Oribatid mite recovery along a chronosequence of afforested boreal sites following oil sands mining
Publication date: 15 August 2018
Source:Forest Ecology and Management, Volume 422
Author(s): Brittany N. McAdams, Sylvie A. Quideau, Mathew J.B. Swallow, Lisa M. Lumley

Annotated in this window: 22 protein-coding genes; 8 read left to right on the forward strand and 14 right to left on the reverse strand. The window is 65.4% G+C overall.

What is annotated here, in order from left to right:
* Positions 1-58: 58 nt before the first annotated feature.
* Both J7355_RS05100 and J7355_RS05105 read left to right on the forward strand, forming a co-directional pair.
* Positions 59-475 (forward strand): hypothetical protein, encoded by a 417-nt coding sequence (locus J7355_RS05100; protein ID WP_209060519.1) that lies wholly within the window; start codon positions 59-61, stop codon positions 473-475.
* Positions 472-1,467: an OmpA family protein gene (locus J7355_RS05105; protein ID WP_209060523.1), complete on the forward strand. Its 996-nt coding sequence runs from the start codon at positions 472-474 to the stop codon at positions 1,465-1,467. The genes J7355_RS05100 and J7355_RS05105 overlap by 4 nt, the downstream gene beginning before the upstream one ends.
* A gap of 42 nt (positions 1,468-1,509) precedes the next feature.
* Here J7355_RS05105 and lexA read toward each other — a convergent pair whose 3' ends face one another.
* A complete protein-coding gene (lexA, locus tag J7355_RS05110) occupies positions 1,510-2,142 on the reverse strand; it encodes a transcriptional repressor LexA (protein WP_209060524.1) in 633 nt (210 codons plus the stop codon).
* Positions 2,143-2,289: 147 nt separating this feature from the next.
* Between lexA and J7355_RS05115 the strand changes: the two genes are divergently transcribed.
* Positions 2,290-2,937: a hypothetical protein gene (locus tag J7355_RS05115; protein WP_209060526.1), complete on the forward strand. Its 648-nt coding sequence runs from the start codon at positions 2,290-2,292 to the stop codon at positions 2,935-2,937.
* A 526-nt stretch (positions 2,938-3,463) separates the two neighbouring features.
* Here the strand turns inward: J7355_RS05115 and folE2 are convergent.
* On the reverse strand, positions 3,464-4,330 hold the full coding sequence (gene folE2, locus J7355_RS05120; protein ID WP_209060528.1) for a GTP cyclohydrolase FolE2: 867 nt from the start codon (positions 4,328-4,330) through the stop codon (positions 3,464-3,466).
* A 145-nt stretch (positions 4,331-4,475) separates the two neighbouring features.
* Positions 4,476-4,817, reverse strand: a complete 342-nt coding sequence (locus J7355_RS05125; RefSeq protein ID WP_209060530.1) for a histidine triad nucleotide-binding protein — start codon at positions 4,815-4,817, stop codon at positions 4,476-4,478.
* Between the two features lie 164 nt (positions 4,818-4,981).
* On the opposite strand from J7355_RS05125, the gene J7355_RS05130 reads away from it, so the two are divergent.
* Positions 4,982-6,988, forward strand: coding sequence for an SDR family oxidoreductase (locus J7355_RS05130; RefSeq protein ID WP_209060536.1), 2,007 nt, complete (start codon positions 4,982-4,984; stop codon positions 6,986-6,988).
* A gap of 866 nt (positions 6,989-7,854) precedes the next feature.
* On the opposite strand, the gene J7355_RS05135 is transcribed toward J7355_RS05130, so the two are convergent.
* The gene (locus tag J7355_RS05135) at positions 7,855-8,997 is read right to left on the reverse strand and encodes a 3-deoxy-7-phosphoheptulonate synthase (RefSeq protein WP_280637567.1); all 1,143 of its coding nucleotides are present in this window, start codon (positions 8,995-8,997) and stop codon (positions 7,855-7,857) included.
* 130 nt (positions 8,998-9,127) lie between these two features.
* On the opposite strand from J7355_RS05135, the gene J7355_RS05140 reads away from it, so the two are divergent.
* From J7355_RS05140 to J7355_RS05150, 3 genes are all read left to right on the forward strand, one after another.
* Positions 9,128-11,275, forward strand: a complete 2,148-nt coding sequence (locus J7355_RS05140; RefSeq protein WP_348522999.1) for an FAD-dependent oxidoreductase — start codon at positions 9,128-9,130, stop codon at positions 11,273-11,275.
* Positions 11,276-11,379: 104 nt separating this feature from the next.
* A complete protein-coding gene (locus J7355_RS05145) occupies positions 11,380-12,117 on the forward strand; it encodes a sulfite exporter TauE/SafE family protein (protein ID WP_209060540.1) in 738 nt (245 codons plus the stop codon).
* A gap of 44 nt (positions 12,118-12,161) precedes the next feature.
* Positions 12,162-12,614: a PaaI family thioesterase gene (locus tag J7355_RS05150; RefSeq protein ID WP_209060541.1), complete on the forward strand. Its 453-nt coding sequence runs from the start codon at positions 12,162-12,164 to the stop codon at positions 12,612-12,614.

Bitumen extraction via surface mining has affected nearly 1000 km2 of boreal forest habitat in the Athabasca oil sands region of Alberta, Canada, pushing entire ecosystems back to the primary stages of forest and soil succession. Previous work in the Athabasca oil sands region has investigated the influence of vegetation, mineral reclamation material, and peat cover soil on microbial communities and the quality of soil carbon. No research has been conducted to assess the bioindicator potential of soil fauna, specifically oribatid mites, in these reclaimed soils. This study investigated the influence of time-since-reclamation (8–31 yrs.) and canopy type (white spruce (Picea glauca (Moench) Voss), trembling aspen (Populus tremuloides, Michx)) on the abundance and diversity of oribatid mite adults ≥300 μm in size after land reclamation in the Athabasca Oil Sands Region. Thickness of the forest floor accumulating on top of the peat cover soil at the reclaimed sites was the most powerful predictor of oribatid mite richness, and was a better predictor than time-since-reclamation. A forest floor with a thickness ≥2 cm strongly increased oribatid mite abundance to levels higher than those found in the forest floors of natural, undisturbed stands in the area. Species richness in the (≥2 cm thick) forest floor within reclaimed stands was slightly lower than within natural stands but was notably higher than in the peat cover soil. Assemblage diversity followed the same trend as species richness, and mite diversity in the forest floor with a thickness ≥2 cm in reclaimed stands was the most similar to natural stands. Four of the six reclaimed stands with a forest floor thickness ≥2 cm were aspen stands, and increased aspen density may aid in faster reestablishment of oribatid mite communities after oil sands mining.
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